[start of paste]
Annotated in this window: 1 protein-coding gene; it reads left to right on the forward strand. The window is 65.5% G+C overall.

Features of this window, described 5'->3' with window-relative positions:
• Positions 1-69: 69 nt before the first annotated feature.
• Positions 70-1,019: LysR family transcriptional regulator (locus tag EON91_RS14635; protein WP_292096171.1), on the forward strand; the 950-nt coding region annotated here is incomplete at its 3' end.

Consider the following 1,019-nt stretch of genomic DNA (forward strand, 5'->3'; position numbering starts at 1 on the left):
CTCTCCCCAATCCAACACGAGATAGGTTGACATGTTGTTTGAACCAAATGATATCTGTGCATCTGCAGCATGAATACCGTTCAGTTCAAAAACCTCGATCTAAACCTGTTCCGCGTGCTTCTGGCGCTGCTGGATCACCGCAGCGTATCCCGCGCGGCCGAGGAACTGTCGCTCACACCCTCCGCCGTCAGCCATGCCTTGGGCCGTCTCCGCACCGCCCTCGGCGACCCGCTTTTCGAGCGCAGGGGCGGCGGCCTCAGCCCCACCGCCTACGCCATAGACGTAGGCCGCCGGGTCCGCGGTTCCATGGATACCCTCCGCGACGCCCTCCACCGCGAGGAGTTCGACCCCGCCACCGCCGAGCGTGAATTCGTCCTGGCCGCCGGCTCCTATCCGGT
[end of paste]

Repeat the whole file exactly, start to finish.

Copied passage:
Annotated in this window: 1 protein-coding gene; it reads left to right on the forward strand. The window is 65.5% G+C overall.

Features of this window, described 5'->3' with window-relative positions:
• Positions 1-69: 69 nt before the first annotated feature.
• Positions 70-1,019: LysR family transcriptional regulator (locus tag EON91_RS14635; protein WP_292096171.1), on the forward strand; the 950-nt coding region annotated here is incomplete at its 3' end.

Consider the following 1,019-nt stretch of genomic DNA (forward strand, 5'->3'; position numbering starts at 1 on the left):
CTCTCCCCAATCCAACACGAGATAGGTTGACATGTTGTTTGAACCAAATGATATCTGTGCATCTGCAGCATGAATACCGTTCAGTTCAAAAACCTCGATCTAAACCTGTTCCGCGTGCTTCTGGCGCTGCTGGATCACCGCAGCGTATCCCGCGCGGCCGAGGAACTGTCGCTCACACCCTCCGCCGTCAGCCATGCCTTGGGCCGTCTCCGCACCGCCCTCGGCGACCCGCTTTTCGAGCGCAGGGGCGGCGGCCTCAGCCCCACCGCCTACGCCATAGACGTAGGCCGCCGGGTCCGCGGTTCCATGGATACCCTCCGCGACGCCCTCCACCGCGAGGAGTTCGACCCCGCCACCGCCGAGCGTGAATTCGTCCTGGCCGCCGGCTCCTATCCGGT